In 2014, our mid-stream segment entered into capital lease agreements for 20 compressors with initial terms of seven years. Estimated annual capital lease payments under the terms during the four successive twelve month periods beginning October 1, 2017 (and through the end of 2021) are $6.2 million, $6.2 million, $6.2 million, and $5.3 million. Total maintenance and interest remaining related to these leases are $6.3 million and $1.3 million, respectively at September 30, 2017. Annual payments, net of maintenance and interest, average $4.1 million annually through 2021. At the end of the term, our mid-stream segment has the option to purchase the assets at 10% of their then fair market value.

The employee oil and gas limited partnerships require, on the election of a limited partner, that we repurchase the limited partner’s interest at amounts to be determined by appraisal. In any one year, these repurchases are limited to 20% of the units outstanding. We had no repurchases in the first nine months of 2016. We made repurchases of $2,900 during the first nine months of 2017.

We manage our exposure to environmental liabilities on properties to be acquired by identifying existing problems and assessing the potential liability. We also conduct periodic reviews, on a company-wide basis, to identify changes in our environmental risk profile. These reviews evaluate whether there is a probable liability, its amount, and the likelihood that the liability will be incurred. Any potential liability is determined by considering, among other matters, incremental direct costs of any likely remediation and the proportionate cost of employees expected to devote significant time directly to any possible remediation effort. As it relates to evaluations of purchased properties, depending on the extent of an identified environmental problem, we may exclude a property from the acquisition, require the seller to remediate the property to our satisfaction, or agree to assume liability for the remediation of the property.

We have not historically experienced any environmental liability while being a contract driller since the greatest portion of risk is borne by the operator. Any liabilities we have incurred have been small and have been resolved while the drilling rig is on the location and the cost has been included in the direct cost of drilling the well.

For the next twelve months, we have committed to purchase approximately $3.9 million of new drilling rig components.


23


NOTE 13 – EQUITY

At-the-Market (ATM) Common Stock Program 

On April 4, 2017, we entered into a Distribution Agreement (the Agreement) with a sales agent, under which we may offer and sell, from time to time, through the sales agent shares of our common stock, par value $.20 per share (the Shares), up to an aggregate offering price of $100.0 million. We intend to use the net proceeds from these sales to fund (or offset costs of) acquisitions, future capital expenditures, repay amounts outstanding under our revolving credit facility, and general corporate purposes.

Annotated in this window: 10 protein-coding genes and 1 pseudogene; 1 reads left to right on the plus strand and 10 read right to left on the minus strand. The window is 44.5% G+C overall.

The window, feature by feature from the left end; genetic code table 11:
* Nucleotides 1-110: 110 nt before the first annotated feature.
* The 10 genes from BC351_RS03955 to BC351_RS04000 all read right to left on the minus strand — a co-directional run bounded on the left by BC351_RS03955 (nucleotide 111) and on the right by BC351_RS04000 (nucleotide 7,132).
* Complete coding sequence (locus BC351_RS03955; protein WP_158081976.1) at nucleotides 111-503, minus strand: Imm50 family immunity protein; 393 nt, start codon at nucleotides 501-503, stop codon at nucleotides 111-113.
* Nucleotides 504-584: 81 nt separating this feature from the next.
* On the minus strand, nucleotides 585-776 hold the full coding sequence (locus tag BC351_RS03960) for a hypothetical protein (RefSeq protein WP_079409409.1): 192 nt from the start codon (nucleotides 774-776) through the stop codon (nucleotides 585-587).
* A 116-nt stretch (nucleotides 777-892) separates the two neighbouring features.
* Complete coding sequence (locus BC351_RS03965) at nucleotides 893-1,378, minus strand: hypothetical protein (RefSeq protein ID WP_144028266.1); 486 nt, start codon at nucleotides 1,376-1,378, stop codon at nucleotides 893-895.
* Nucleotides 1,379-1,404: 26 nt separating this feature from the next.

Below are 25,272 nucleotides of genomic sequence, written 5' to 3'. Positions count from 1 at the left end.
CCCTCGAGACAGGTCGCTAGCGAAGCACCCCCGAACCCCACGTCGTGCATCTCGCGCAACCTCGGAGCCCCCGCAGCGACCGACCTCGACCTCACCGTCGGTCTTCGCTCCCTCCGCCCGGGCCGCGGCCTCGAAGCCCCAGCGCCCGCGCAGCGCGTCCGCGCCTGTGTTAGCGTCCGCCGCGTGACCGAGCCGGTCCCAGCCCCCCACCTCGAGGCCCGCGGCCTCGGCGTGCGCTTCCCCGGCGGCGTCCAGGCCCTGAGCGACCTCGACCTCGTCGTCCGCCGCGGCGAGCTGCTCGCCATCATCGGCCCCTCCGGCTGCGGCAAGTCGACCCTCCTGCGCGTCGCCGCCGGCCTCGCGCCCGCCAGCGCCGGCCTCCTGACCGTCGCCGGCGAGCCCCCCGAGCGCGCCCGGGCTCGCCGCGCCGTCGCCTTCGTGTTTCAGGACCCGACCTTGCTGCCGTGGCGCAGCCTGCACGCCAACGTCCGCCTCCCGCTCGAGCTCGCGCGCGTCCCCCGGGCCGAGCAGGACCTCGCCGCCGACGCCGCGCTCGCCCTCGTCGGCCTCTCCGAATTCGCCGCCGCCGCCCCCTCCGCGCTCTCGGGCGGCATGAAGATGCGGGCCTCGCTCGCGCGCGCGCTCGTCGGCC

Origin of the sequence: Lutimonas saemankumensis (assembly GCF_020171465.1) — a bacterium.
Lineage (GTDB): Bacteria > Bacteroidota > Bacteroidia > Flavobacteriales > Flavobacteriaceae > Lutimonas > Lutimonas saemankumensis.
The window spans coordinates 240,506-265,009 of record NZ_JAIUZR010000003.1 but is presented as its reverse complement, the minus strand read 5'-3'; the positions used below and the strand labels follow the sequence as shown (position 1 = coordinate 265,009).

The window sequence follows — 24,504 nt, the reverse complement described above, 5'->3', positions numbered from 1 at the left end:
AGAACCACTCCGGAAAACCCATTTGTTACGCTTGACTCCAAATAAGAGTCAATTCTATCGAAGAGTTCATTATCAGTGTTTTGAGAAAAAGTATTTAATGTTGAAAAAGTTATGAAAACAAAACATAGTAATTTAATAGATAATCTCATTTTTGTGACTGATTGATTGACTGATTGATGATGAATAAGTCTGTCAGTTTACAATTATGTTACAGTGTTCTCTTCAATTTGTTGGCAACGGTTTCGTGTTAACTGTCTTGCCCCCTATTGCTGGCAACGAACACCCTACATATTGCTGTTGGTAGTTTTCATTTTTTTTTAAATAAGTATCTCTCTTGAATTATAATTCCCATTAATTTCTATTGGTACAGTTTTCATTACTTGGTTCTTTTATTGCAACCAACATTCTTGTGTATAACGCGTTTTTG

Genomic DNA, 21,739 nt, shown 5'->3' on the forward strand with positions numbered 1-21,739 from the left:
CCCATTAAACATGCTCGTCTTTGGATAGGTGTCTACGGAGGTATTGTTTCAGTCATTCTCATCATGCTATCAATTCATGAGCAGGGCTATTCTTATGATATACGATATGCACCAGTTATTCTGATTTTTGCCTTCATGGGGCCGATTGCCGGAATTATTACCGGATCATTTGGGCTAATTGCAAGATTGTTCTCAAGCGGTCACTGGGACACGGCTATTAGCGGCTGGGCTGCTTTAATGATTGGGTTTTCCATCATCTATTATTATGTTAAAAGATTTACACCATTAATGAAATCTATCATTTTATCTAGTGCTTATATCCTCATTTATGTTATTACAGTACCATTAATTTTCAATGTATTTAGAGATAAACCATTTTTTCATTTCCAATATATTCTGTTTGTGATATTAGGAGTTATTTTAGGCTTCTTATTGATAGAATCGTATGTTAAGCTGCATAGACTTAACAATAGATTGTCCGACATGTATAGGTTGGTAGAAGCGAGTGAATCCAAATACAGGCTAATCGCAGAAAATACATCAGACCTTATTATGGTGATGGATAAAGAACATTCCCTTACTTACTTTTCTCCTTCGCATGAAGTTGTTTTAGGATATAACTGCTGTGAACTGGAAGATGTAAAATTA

Under the Agreement, the sales agent may sell the Shares by methods deemed to be an “at-the-market” offering as defined in Rule 415 promulgated under the Securities Act of 1933, as amended, including sales made directly on the NYSE, on any other existing trading market for the Shares or to or through a market maker. In addition, under the Agreement, the sales agent may sell the Shares by any other method permitted by law, including in privately negotiated transactions. Subject to the terms and conditions of the Agreement, the sales agent will use commercially reasonable efforts, consistent with its normal trading and sales practices and applicable state and federal law, rules and regulations and the rules of the NYSE, to sell the Shares from time to time, based on our instructions (including any price, time or size limits or other customary parameters or conditions that we may impose).
 
We are not obligated to make any sales of the Shares under the Agreement. The offering of Shares under the Agreement will terminate on the earlier of (1) the sale of all of the Shares subject to the Agreement or (2) the termination of the Agreement by the sales agent or us. We will pay the sales agent a commission of 2.0% of the gross sales price per share sold and have agreed to provide the sales agent with customary indemnification and contribution rights.
 
As of September 30, 2017, we sold 787,547 shares of our common stock resulting in net proceeds of approximately $18.6 million.

Accumulated Other Comprehensive Income